man or, ludicrously, a wife, and Henry did not wish to hear it.
When Martin returned from his chores and got into bed, Henry
did all he could to demonstrate his depth of feeling. He used all of his now
not-inconsiderable seductive powers to work Martin into a state of erotic
desperation, and as Martin whimpered broken pleas and tugged on Henry’s hair,
Henry loved him with a focus and sense of purpose he had never applied to any
other activity. If all he ever achieved in his life was proper adoration of
Martin, he would consider it a life well-spent.
As surprising as Henry found it, it seemed that Father
really had no more significant punishment for them than the social restrictions
and extra chores he’d laid out initially. Martin was required to spend several
hours a day below stairs helping the other slaves with tasks that Timothy set
before him. On Sunday, when Martin returned to Henry to dress him for his
dinner, he was full of excited, cheerful talk about the Blackwell household
accounts, and how these practical examples differed from the facsimile account
books the companions had worked with at Ganymede.
“Randolph has a great deal of discretion in
decision-making,” Martin said, his tone indicating his approval of this scheme.
“He uses his best judgment, and he’s fully supported in this by Mr. Tim and
your father both!”
“Is that unusual?” Henry asked, buttoning the bottom half of
his dinner shirt.
Martin nodded as he put the studs into the bib of Henry’s
shirt. “Butlers at other houses aren’t given such leeway. Mr. Tim says your
father doesn’t have the time or inclination to answer questions about household
matters. He says Mr. Blackwell chooses good slaves in the first place so that
he can rely on their expertise.” Martin smiled and patted Henry’s fastened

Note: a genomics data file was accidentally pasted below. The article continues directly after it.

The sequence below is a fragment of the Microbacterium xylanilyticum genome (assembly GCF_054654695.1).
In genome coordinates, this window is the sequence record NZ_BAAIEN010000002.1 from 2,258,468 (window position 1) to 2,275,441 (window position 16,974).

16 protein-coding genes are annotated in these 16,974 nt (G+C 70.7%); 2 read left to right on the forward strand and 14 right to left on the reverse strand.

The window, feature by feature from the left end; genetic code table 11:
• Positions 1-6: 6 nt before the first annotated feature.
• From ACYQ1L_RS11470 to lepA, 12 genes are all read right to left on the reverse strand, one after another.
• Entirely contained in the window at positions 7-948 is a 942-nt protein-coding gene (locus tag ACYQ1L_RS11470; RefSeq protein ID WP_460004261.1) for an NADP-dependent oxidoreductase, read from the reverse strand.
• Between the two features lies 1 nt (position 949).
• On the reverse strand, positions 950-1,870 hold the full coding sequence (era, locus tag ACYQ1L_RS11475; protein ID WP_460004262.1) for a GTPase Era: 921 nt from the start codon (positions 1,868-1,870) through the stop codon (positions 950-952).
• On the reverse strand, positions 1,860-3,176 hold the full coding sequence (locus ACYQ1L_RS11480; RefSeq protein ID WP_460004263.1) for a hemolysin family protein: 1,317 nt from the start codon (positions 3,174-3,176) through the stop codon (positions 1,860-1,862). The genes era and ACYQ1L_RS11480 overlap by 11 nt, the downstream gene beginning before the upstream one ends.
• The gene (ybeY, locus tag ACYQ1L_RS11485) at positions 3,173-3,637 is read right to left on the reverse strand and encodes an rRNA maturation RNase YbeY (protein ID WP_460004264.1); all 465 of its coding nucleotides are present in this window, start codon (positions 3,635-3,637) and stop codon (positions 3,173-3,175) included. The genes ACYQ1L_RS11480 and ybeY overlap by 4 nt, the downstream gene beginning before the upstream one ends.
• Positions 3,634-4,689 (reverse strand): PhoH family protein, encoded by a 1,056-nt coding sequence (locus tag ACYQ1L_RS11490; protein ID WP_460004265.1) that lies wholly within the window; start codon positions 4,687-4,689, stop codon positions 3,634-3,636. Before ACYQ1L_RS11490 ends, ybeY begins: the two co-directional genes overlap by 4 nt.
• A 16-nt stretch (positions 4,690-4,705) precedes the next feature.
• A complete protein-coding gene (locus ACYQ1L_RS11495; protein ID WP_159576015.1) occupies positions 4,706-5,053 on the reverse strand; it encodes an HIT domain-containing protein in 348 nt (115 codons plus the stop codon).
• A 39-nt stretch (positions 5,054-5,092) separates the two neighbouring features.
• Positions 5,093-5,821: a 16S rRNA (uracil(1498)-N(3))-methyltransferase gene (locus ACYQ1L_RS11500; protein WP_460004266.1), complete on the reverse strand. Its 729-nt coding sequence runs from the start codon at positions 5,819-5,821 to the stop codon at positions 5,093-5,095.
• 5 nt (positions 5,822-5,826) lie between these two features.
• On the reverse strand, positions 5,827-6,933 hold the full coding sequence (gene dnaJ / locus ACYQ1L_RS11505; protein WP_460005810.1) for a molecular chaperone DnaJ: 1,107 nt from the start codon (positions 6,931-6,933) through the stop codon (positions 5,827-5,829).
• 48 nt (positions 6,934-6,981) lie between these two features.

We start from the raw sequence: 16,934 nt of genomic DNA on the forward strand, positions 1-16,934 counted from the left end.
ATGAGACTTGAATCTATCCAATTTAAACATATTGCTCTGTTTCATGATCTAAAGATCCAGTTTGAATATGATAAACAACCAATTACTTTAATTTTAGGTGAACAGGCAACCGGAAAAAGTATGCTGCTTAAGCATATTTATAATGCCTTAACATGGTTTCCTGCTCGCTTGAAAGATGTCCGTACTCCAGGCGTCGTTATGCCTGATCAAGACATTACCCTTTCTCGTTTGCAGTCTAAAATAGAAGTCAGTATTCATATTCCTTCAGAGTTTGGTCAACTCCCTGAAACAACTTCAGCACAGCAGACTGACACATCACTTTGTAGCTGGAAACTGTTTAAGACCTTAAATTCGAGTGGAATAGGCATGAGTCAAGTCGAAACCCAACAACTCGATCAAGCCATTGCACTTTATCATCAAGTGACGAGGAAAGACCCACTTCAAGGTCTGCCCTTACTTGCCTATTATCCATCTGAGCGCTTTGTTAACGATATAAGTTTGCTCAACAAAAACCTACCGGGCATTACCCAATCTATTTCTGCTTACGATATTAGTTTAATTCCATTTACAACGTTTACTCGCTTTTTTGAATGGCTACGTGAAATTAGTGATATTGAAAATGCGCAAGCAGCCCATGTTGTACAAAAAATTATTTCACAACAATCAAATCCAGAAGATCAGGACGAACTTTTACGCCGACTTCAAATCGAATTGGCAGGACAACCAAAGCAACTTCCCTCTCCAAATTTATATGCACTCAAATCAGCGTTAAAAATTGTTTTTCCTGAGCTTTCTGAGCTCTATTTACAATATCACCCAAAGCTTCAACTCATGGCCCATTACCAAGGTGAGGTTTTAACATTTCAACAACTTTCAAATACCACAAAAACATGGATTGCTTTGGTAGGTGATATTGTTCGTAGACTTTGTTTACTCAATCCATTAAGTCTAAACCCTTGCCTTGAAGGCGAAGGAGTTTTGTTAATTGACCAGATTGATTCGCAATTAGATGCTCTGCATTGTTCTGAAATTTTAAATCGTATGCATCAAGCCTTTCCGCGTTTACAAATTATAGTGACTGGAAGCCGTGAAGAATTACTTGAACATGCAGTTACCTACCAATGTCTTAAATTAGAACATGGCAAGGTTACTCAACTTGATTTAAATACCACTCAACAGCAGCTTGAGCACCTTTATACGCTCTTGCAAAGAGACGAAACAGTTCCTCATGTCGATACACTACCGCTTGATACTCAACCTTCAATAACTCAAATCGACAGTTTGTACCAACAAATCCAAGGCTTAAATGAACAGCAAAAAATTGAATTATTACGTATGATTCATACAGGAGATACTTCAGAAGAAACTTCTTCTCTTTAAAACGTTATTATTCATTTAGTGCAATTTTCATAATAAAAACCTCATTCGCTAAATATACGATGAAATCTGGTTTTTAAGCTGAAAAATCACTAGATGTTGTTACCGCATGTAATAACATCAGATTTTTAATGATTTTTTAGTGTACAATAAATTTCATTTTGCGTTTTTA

shirtfront. “I’m not sure you realize, Henry, but your father is a very
Henry was not entirely pleased by Martin’s admiration of
Father, but it seemed childish and petty to say anything against it.
“Well, I’m glad you feel like you’re learning something
interesting,” Henry said grudgingly. He was more glad than not, at any rate.
“Do you think you’ll follow your father’s example when you
have your own household? When we’re grown?”
Looking at Martin’s hopeful, eager expression, it was
obvious that the only correct answer was ‘yes.’
Really, Henry had no ideas of his own as to how to manage a
household. He would be entirely dependent upon Martin’s willingness to organize
and order his life, and surely Martin knew this already, but perhaps he wanted
to hear Henry say it.
“I don’t see why not,” he said. He had nothing against his
father’s example, after all, except that it was his father’s. “I think this
house runs very nicely, don’t you? We could do things the same, if you want. It’ll
be a lot of work for you, though, won’t it?”
Martin beamed at him and held up his waistcoat for him to
put on. “I don’t mind work!” He was clearly invigorated by the idea of
responsibility and effort, which Henry found somewhat baffling.
Over the school days that followed, Henry managed to turn
down friends’ invitations to visit the arcade or ride bicycles without ever
needing to mention that he was actually forbidden such social pleasures for the
week. Upon returning home in the afternoons, Henry was left alone with his
homework while Martin went downstairs to learn from the more experienced
slaves. Henry was lonely and missed their usual after-school sex, but Martin
seemed to be having a wonderful, busy time, and Henry could not help wishing
that Martin would pine for him a little more, rather than being so bright and
industrious and eager for extra chores.
On Wednesday evening, following some particularly satisfying
intimacy, they lay with sweat cooling on their skins, and Henry felt
breathlessly emotional, quite overcome with the surety that no one was more
admirable than Martin, more deserving of love, or more physically perfect.
Looking at Martin stretched out all pink-and-white on the rumpled sheets, his
hair in loops and tangles, it seemed obvious that anyone would fall for
him—that no one could be faulted for doing so. And with love for such a
creature being inevitable, why should that love need be a secret?